Every tasty tuna sandwich or casserole includes an unwanted serving of the highly toxic metal mercury. So we welcome a new report that shows Gulf of Maine tuna are becoming safer to eat as mercury-laden emissions from coal-fired power plants have declined – and we urge Maine’s congressional delegation to resist efforts to roll back the policies that have made this progress possible.

The good news comes out of a study published last month by researchers at Harvard, the University of Massachusetts and Stony Brook University in New York. Looking at samples of nearly 1,300 bluefin tuna caught in the Gulf of Maine from 2004 to 2012, the scientists found that levels of mercury in the bodies of the fish fell by about 2 percent each year, or nearly 20 percent over a decade.

The decline occurred as coal-fired power plants in the Midwest began going off line or switching to natural gas in 2008, responding to market forces and regulatory and industry curbs on emissions. The relatively quick level of improvement came as a surprise, Stony Brook’s Nicholas Fisher, study co-author, told Scientific American.

That’s because tuna – the biggest source of mercury in the American diet – are a big, long-lived, predatory species that can accumulate a lot of mercury from eating other fish. So although the tuna that were studied still weren’t safe to eat, it bodes well for the future that, as Fisher said in an interview with The Washington Post, “the fish are responding almost in real time” to environmental changes.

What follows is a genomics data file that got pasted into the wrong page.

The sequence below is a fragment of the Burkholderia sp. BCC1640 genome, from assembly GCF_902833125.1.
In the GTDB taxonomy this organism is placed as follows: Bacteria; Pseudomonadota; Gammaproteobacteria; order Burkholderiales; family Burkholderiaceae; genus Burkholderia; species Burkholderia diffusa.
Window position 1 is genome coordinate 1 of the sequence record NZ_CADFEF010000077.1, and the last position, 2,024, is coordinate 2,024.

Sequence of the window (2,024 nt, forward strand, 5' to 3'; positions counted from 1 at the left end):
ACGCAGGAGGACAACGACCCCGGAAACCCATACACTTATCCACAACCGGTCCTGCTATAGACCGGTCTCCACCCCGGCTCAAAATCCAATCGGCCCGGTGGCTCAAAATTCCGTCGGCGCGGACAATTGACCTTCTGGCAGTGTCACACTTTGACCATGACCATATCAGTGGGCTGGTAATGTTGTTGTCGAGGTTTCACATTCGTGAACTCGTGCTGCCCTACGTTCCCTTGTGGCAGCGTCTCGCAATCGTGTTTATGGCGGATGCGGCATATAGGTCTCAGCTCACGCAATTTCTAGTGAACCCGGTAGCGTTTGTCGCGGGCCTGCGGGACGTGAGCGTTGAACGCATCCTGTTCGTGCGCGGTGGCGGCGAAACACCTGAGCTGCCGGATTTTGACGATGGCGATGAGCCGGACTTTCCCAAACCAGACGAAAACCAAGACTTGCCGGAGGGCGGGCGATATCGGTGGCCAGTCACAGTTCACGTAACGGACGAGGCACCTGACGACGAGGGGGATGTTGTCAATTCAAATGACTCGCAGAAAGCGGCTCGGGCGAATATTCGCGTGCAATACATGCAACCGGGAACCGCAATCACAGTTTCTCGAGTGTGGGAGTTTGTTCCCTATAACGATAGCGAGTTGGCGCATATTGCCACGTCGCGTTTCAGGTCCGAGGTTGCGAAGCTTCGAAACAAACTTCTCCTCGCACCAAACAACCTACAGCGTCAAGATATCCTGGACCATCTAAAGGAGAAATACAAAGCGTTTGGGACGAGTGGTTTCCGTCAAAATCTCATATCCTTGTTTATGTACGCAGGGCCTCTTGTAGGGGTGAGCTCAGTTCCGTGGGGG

But these hard-won gains could easily be reversed if President-elect Donald Trump acts on his pledge to halt measures to address climate change. Of particular concern is his proposal to abandon the Paris agreement, which commits the U.S. and 192 other countries to individual carbon pollution limits, and to roll back the Clean Power Plan, an Obama administration initiative that sets the first-ever limits on carbon pollution from power plants.

If Trump dismantles this and other pollution curbs, Maine could be hard hit. Not only could the benefits to the tuna fishery be at risk, but we’d be stymied in addressing our rate of asthma, which is among the nation’s highest and is aggravated by unchecked out-of-state carbon emissions.

Mainers have made it a priority to limit air and water contamination from sources here. Our elected representatives in Washington should make it clear to the incoming administration that we have no appetite for measures that allow other states to abdicate their responsibility to do the same.

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